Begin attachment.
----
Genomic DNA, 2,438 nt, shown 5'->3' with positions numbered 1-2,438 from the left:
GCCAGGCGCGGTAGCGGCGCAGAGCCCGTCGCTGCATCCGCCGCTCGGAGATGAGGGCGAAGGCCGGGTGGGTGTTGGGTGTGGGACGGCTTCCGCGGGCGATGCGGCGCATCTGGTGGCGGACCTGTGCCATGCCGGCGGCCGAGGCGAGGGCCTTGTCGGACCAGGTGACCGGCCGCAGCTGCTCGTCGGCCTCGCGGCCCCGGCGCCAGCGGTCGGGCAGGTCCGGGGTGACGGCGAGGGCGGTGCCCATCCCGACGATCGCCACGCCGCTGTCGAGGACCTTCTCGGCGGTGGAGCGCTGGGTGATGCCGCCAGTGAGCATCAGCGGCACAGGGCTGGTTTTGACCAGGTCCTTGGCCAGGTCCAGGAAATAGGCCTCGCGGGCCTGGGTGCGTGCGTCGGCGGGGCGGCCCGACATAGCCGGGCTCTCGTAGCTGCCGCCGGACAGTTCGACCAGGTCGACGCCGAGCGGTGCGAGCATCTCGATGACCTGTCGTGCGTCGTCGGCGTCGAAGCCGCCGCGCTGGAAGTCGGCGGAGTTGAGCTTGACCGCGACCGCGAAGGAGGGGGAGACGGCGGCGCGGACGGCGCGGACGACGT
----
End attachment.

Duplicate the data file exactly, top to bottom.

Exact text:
Genomic DNA, 2,438 nt, shown 5'->3' with positions numbered 1-2,438 from the left:
GCCAGGCGCGGTAGCGGCGCAGAGCCCGTCGCTGCATCCGCCGCTCGGAGATGAGGGCGAAGGCCGGGTGGGTGTTGGGTGTGGGACGGCTTCCGCGGGCGATGCGGCGCATCTGGTGGCGGACCTGTGCCATGCCGGCGGCCGAGGCGAGGGCCTTGTCGGACCAGGTGACCGGCCGCAGCTGCTCGTCGGCCTCGCGGCCCCGGCGCCAGCGGTCGGGCAGGTCCGGGGTGACGGCGAGGGCGGTGCCCATCCCGACGATCGCCACGCCGCTGTCGAGGACCTTCTCGGCGGTGGAGCGCTGGGTGATGCCGCCAGTGAGCATCAGCGGCACAGGGCTGGTTTTGACCAGGTCCTTGGCCAGGTCCAGGAAATAGGCCTCGCGGGCCTGGGTGCGTGCGTCGGCGGGGCGGCCCGACATAGCCGGGCTCTCGTAGCTGCCGCCGGACAGTTCGACCAGGTCGACGCCGAGCGGTGCGAGCATCTCGATGACCTGTCGTGCGTCGTCGGCGTCGAAGCCGCCGCGCTGGAAGTCGGCGGAGTTGAGCTTGACCGCGACCGCGAAGGAGGGGGAGACGGCGGCGCGGACGGCGCGGACGACGT